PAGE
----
“In the last two years, we have really shifted the dial in UK frozen foods with our distinctive brand campaigns, relaunch of our core icons and category leadership,” Challouma says.
 
“I am personally very passionate about the frozen foods category and its relevance for modern day lifestyles – and look forward to working to build on the successful turnaround and foundations that Wayne has led with the team over the last few years and to continue to realise its undoubted further potential for growth.”
Thomas Cook is launching a loyalty schem to help customers earn cash rewards on day-to-day spending on groceries or clothes to go towards their next holiday.
 
Rewards can be earned by spending with over 3,000 brands online through the Thomas Cook Rewards website and App, plus a small selection of retailers on the high street.
 
Labelled Thomas Cook Rewards, the new scheme is in partnership with loyalty specialist Gobsmack.
 
Rewards are tracked in an online wallet, or app and can be transferred to a Thomas Cook gift card ready to be used exclusively in a Thomas Cook store to pay for holidays.
 
Customers will be reminded in real time if they are making an online purchase that could earn them cash rewards.
 
"Times have changed and we want to offer our customers a rewards scheme which suits modern, everyday spending habits," said Stuart Boon, head of commercial at Thomas Cook Money.
 
"We may be rich in heritage, but we're also focused on finding new, innovative ways to keep customers at our heart and have the happiest holidays possible."
 
Paul Glen, commercial director at Gobsmack, added: "Through relevant offers, personalised communications and tangible financial value, the scheme is poised to drive deeper customer engagement with the Thomas Cook brand." 
One of the UK's fastest-growing car supermarket chains has outlined plans to expand into the North West by launching a 1,000-strong site in a former Homebase store.
 
The Trade Centre Group is set to add its sixth outlet before the end of the year, opening in Rochdale on Sandbrook Park.
 
It has also purchased a nearby ex-franchised dealership site to facilitate logistics and a customer care suite.
 
The company currently operates five car supermarkets, including three in South Wales and two in the West Midlands.
 
Chairman and founder Mark Bailey said: "The opening of our first outlet in the North West is strategically significant as we ready the business to expand across the UK.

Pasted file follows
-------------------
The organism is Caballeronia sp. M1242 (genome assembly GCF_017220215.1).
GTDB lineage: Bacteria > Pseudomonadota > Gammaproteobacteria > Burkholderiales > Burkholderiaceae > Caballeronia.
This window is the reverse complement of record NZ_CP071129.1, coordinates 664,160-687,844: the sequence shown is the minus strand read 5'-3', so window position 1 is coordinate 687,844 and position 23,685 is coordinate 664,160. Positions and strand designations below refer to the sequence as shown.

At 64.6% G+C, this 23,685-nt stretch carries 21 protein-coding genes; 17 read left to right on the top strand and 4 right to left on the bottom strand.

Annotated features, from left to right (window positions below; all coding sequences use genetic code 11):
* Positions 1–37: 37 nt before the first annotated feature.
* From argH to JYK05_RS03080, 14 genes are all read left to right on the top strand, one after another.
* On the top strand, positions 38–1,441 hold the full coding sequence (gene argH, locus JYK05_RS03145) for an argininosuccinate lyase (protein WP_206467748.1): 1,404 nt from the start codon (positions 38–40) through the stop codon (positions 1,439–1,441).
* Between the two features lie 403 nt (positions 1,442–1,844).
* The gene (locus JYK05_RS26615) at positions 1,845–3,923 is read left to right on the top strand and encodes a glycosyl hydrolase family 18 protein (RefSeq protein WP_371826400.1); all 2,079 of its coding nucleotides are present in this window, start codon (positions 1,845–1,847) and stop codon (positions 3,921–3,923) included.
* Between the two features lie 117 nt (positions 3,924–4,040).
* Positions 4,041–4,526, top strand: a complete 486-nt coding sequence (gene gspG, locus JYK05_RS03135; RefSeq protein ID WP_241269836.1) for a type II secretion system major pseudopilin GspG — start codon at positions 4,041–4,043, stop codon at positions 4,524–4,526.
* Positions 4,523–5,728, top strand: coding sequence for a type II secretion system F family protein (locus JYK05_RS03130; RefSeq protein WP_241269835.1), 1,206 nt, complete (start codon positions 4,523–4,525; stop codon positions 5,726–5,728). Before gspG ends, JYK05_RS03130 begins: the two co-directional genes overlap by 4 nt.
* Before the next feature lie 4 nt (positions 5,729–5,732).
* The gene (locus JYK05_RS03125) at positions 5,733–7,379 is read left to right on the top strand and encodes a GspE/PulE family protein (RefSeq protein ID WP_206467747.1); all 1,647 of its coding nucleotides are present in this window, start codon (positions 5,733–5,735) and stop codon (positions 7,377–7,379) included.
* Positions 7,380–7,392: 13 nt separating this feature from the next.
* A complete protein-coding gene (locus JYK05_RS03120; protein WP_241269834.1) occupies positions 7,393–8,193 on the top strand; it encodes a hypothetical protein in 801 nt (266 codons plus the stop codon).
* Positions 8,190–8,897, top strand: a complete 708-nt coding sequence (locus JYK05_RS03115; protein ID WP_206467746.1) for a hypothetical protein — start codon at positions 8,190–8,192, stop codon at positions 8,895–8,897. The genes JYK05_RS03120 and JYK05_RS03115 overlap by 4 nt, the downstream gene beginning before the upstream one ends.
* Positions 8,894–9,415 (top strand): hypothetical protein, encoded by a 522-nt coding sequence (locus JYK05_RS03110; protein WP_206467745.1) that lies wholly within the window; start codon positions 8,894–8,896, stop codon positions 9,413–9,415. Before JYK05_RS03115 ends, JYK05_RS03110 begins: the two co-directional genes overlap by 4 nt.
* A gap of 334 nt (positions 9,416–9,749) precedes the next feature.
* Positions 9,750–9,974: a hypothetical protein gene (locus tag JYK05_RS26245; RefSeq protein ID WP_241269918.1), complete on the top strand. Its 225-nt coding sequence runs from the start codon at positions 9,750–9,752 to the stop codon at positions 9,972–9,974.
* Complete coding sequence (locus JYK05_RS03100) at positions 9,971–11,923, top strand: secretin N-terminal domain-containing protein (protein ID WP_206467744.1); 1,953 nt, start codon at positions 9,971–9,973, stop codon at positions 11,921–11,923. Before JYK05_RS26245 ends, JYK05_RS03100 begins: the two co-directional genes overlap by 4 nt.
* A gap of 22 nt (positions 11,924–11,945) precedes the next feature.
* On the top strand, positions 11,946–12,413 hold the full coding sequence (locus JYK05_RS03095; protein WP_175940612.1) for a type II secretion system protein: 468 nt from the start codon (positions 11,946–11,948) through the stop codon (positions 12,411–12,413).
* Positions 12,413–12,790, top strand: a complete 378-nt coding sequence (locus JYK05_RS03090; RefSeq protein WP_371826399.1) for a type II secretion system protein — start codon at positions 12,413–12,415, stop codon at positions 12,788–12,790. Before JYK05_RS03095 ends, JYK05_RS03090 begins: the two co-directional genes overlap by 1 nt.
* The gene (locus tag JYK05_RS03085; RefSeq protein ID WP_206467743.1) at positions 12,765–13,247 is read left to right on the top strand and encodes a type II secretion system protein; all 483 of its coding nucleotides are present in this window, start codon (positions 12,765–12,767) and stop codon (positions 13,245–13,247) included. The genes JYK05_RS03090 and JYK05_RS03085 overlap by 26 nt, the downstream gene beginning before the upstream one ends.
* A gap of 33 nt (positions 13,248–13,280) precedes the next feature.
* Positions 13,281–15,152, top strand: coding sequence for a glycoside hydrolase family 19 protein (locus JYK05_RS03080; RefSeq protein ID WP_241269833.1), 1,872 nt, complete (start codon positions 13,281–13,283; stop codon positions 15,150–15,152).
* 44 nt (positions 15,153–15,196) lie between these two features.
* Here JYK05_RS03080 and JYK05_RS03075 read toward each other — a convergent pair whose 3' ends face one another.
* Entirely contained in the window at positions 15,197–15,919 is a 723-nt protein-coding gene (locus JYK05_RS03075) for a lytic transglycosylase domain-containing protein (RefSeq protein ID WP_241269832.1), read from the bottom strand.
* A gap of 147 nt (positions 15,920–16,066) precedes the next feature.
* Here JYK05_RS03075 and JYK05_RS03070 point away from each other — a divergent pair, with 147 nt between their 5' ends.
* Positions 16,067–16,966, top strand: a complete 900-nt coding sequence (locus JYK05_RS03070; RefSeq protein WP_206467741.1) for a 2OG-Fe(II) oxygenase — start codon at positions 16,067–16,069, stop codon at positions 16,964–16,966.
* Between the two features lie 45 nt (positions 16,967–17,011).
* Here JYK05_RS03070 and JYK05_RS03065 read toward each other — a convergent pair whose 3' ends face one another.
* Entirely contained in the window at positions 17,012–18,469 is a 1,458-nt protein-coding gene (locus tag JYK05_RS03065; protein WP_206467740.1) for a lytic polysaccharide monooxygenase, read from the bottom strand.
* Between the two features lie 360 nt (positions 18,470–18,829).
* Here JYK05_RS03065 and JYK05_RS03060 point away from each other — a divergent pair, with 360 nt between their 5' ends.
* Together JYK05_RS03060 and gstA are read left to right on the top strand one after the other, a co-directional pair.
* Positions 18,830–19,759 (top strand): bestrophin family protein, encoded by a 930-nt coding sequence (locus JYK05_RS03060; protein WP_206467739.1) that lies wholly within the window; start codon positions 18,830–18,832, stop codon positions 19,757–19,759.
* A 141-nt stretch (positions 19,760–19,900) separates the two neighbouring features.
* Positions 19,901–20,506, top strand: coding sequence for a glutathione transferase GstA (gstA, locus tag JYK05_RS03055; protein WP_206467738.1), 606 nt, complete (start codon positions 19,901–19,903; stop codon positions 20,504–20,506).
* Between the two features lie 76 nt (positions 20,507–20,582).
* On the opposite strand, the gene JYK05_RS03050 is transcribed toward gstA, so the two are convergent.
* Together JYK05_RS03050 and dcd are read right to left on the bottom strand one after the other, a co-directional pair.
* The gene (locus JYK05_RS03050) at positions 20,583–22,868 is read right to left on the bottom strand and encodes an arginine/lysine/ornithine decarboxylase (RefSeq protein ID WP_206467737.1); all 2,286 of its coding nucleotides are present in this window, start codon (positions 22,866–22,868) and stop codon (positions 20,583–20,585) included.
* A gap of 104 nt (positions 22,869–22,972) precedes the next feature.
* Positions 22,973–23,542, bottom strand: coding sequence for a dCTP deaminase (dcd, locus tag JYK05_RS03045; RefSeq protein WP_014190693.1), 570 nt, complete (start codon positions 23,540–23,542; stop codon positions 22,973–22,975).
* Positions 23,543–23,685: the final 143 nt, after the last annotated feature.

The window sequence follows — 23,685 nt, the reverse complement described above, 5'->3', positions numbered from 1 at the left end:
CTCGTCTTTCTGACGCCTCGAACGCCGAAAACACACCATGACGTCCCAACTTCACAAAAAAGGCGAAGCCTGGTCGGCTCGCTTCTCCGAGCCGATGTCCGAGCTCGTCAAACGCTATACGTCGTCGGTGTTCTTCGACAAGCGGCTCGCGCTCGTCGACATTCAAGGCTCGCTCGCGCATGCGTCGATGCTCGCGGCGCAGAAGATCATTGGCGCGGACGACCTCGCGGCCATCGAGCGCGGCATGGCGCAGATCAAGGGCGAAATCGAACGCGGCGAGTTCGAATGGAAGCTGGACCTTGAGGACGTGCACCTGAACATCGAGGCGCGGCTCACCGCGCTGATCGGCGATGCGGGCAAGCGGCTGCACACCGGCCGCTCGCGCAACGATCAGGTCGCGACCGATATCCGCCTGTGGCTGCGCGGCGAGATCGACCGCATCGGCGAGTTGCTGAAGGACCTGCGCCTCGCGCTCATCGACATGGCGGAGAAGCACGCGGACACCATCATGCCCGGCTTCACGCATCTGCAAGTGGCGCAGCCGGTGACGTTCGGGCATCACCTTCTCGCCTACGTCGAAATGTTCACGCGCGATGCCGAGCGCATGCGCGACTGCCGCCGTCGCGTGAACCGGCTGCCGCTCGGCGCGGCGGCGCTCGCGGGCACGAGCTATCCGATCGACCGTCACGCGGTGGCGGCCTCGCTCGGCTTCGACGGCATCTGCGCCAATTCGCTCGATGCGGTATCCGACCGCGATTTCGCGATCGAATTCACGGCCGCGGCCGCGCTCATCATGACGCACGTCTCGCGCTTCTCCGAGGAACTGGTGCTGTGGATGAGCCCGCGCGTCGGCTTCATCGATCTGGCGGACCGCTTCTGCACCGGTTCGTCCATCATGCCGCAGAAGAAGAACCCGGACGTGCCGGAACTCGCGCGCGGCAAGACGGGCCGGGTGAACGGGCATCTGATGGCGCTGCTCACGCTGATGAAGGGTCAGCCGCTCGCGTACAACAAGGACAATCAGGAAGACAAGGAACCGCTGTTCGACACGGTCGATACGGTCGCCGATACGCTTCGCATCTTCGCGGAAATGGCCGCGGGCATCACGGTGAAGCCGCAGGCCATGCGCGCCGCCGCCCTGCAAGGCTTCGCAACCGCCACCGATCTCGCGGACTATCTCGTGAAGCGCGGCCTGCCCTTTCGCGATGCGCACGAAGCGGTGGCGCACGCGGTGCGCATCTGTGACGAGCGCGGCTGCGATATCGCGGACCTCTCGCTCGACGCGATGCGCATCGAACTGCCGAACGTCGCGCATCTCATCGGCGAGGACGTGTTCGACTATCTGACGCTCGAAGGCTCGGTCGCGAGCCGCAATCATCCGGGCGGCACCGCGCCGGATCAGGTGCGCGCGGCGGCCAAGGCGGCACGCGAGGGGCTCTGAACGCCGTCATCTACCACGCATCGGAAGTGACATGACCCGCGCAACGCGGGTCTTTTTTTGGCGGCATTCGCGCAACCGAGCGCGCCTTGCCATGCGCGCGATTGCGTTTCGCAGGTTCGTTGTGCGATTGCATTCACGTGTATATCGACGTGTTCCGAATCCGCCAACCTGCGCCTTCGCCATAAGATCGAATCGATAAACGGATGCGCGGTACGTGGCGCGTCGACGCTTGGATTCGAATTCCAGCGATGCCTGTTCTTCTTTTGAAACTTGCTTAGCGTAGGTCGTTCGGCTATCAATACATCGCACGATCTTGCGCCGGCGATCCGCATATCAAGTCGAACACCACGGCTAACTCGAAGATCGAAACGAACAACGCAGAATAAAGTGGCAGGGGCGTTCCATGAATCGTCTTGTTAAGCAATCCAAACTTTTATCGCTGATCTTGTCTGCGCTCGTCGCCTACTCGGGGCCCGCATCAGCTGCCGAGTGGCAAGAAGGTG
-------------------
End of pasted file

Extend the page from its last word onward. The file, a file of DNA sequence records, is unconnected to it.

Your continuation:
"If you put the pin in the map for a perfect North West location from which to retail cars you couldn't do better than being placed right at the gateway to Rochdale with superb accessibility for value-driven car shoppers in towns across the region, we are delighted to be developing the site."
 
Andy Coulthurst, chief executive of the Trade Centre Group, added: "As a Rochdale lad myself, I am massively excited that we have been able to bring our unique concept to the town and I know that the store will be a huge success.
 
"We are armed with a record marketing budget to play out across TV, radio, digital, outdoor and print, ensuring that we are a household name in the North West within weeks of opening."
 
The group – which has already begun recruiting more than 100 staff – was founded by Mark Bailey and is 100 per cent owned by the Bailey family. Turnover has increased from £77m in 2015 to £257m in 2018.
A £16m upgrading project has been completed by delivery giant Hermes at its Midlands 'super hub' in Rugby.
 
The company has significantly boosted its capacity for the upcoming peak season after completing the construction of a third sortation tier at its fully-automated base.
 
The project has enhanced existing output by 40% with the capability to process 1.35 million parcels each day.
 
Located at the Rugby Gateway, the 270,000 sq ft hub officially opened in August 2017 featuring two original sortation tiers.
 
The £31m development, the most substantial investment in Hermes’ history to date, remains the biggest of its kind in Europe.
 
The installation of the high specification sortation tier has taken place over the past 12 months, overseen by the company’s in house engineering team who ensured that the hub has remained fully operational.
 
Martijn de Lange, chief executive of Hermes UK, said: "For the last few years we have witnessed double-digit growth due to our commitment to invest in our world-class network and infrastructure, our innovative fleet and our industry-leading portfolio of services solutions.
 
"In addition, our in-house engineering team is constantly optimising our equipment to ensure it is best in class and we will soon be introducing further automation to support our returns process in the coming months.
 
"Last year, we enjoyed our most effective and busiest peak season to date, whilst, at the same time, achieving record service levels and I’m absolutely confident the third sortation tier in Rugby will put us in the strongest possible position to further support the retail industry over the coming years."
As if cats didn’t get enough attention on the internet already, supermarket ASDA has decided that its Christmas campaign push will involve a cat star and is crowdsourcing the feline.
 
The role will reportedly see the cat display their wide-ranging personality, from grumpy and sullen to jubilant and joyous.
 
Eilidh Macaskill, Vice President of Creative and Media at ASDA, said:We want to make this Christmas the most extra special Christmas yet, so we’re pulling out all the stops to ensure we bring a little magic to screens, with the help of Mr Grumbles.
 
There are no particulars when it comes to what type of cat ASDA are looking for the role of Mr (or Mrs) Grumbles is open to all cats and cat owners have been inundating ASDA with their pitches of pictures of kitties via social media.
 
Auditions began last week in Harrogate, Yorkshire, where dozens of festive felines queued up with their humans to give stardom a shot.
Irish Whiskey brand Jameson has created a replica of its Dublin-based experience, which has been transported to the LX Factory in Lisbon, Portugal, where the world tour will commence this month.
 
Throughout September, visitors to the pop-up will be able to learn more about Jameson’s history, heritage, production process and taste profile, with experiences led by brand ambassadors.